Mooring of Ships to Piers & Wharves: A New ASCE Manual

Until the American Society of Civil Engineers (ASCE) Mooring Analysis Task Committee published the Mooring Ships to Piers and Wharves, there had been no single building code, standard, or guideline documents specifically addressing the design of berthing and mooring facilities in general. It was important and necessary to publish a guideline document that provides designers of marine facilities with background and resource information for facility and hardware designs.

With Permission from ASCE

Since participating in my first meeting of the mooring analysis committee back in March 2002, a lot of effort was expended by our committee of 10 to publish this practice manual.  Over the course of the next 12 years, after meeting on a regular basis and conducting extensive reviews, research and discussion; the committee produced this waterfront design manual, a new ASCE Manual and Report on Engineering Practice No. 129.

What Is a Mooring?

A mooring is defined as a compliant structure that restrains a vessel against the action of wind, wave, and current. Tension members are chain, line, wire ropes, etc., whereas compression members are fenders, camels, and the like. Figure 1 shows typical ‘alongside’ berth mooring arrangement with tension and compression members.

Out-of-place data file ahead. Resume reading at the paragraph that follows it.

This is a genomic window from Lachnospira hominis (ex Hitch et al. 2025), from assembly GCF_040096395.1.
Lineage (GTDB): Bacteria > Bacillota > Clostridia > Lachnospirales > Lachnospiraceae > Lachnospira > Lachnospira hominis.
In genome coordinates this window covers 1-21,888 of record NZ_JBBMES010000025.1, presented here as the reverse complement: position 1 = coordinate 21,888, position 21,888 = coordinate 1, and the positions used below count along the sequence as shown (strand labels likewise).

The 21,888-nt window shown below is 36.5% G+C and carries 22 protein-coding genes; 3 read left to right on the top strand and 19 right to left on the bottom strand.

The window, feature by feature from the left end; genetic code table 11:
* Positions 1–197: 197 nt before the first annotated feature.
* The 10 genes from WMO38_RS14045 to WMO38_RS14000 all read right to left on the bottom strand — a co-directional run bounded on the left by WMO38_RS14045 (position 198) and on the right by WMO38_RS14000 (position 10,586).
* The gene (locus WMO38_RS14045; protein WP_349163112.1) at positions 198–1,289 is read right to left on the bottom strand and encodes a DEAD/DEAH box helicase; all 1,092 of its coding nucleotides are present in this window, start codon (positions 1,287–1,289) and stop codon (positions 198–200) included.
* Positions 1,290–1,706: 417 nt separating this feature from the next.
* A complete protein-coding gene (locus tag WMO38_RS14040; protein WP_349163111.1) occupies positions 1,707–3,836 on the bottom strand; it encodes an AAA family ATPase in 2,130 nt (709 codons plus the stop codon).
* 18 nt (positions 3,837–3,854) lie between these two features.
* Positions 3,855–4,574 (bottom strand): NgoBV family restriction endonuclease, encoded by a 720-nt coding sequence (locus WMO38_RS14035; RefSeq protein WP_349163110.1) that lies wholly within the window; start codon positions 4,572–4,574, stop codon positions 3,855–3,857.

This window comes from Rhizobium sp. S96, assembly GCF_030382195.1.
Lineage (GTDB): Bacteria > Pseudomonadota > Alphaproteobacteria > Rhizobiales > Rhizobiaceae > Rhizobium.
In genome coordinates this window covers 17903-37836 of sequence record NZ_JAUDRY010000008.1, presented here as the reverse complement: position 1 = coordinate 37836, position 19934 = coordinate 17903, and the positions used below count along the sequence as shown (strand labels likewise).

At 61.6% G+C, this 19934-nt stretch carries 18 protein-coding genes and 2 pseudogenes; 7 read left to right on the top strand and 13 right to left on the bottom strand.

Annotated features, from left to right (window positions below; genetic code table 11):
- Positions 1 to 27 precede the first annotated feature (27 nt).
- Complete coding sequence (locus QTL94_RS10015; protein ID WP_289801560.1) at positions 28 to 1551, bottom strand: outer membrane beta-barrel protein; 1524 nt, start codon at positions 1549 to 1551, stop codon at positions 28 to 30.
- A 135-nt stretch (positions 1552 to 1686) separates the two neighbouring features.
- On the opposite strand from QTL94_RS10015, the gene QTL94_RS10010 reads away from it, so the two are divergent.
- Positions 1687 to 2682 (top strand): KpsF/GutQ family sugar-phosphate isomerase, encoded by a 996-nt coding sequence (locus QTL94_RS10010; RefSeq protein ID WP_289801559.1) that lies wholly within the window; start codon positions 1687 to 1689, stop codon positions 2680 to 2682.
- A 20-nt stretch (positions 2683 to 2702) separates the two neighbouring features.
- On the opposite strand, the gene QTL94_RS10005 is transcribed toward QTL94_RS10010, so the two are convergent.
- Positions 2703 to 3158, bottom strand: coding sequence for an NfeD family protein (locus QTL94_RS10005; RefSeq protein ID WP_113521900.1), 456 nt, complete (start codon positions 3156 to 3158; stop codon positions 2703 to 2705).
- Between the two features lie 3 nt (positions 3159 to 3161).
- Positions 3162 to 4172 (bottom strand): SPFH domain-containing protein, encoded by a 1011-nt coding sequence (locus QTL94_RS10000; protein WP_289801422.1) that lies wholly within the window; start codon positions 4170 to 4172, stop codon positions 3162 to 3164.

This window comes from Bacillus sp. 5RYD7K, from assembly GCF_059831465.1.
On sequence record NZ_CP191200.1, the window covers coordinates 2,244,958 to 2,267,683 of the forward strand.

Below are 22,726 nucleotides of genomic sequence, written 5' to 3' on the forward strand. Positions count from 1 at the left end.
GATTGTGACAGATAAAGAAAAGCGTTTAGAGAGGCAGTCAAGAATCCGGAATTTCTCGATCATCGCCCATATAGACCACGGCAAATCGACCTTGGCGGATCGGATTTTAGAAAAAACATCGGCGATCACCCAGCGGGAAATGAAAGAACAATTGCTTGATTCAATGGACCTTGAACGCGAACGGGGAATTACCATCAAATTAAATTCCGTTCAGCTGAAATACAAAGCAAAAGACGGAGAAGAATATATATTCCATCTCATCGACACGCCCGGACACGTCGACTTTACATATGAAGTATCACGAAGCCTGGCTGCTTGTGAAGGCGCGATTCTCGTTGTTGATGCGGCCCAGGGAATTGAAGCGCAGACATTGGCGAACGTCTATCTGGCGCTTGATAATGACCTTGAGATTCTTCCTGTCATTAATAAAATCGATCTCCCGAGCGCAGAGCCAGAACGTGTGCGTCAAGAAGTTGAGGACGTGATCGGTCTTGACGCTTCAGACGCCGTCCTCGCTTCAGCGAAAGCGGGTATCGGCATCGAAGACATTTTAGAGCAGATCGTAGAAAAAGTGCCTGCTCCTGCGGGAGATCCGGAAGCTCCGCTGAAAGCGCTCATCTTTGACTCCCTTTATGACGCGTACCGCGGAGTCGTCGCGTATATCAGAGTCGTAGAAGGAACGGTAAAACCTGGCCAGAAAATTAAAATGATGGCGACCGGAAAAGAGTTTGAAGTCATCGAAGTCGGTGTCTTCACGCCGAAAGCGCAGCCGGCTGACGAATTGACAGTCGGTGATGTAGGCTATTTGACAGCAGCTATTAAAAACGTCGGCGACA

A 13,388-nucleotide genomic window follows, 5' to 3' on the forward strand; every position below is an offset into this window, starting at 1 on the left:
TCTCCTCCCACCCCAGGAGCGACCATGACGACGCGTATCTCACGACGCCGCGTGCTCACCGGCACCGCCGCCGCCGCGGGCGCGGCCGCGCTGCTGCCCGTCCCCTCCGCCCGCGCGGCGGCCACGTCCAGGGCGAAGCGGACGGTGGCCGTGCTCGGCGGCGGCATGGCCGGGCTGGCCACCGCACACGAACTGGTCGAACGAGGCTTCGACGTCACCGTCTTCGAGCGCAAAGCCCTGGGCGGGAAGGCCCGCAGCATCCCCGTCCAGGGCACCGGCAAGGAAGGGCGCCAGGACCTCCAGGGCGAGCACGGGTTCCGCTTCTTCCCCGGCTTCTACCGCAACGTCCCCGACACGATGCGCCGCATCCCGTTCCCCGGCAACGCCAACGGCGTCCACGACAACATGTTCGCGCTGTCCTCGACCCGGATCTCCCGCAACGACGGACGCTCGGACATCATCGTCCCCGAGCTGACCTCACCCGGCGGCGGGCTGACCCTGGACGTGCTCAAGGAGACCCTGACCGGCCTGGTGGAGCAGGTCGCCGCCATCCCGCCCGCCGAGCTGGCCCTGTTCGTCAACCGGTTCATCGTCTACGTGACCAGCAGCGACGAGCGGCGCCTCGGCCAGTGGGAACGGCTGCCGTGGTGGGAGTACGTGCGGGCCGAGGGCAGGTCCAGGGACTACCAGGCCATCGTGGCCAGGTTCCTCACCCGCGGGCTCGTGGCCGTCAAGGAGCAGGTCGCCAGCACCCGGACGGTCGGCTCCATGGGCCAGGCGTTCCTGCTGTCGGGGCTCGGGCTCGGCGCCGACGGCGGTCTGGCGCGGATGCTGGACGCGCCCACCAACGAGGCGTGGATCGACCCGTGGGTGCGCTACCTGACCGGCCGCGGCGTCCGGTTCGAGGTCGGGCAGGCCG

The purpose of mooring is to safely hold a ship in a certain position at a berthing facility to accomplish a specific mission. A key need is to safely hold the vessel to protect the ship, life, and public, and to preserve the capabilities of the vessel and surrounding facilities. Ship moorings are provided for loading/unloading, ship storage, and maintenance/repairs.

Why Now?

Costly mooring incidents have emphasized the need for better understanding of mooring design principles. This manual of practice provides guidelines, which include design criteria, analysis methodologies, and other relevant information to determine safe mooring practices for vessels in ports and harbors. Today’s larger, complex ships, with greater wind exposure and deeper drafts, pose particular mooring challenges to designers, captains, and pilots.

The manual is organized as follows:

  • Chapter 1 includes overview of vessel characteristics & dimensions, port facilities, typical mooring arrangements, and berth configuration.
  • Chapter 2 introduces the selection of appropriate design criteria for specific environmental conditions.
  • Chapter 3 reviews mooring system components, including lines, fittings, hardware, and fenders as they relate to berthed vessels.
  • Chapter 4 describes sources of mooring loads and presents principles of calculating loads on moored vessels.
  • Chapter 5 follows with methods of static analysis and an introduction to dynamic analysis to determine resultant line and hardware loads.
  • Chapter 6 introduces operational considerations and includes discussion of limiting vessel movements at berth, breakaway incidents, and mooring system maintenance.

Where to Find the Manual

As a practicing waterfront engineer, I enjoyed the collaboration with peers across the country during the development of this document. It is an important reference for designers in the future and I enjoyed with a true sense of accomplishment upon seeing the final product.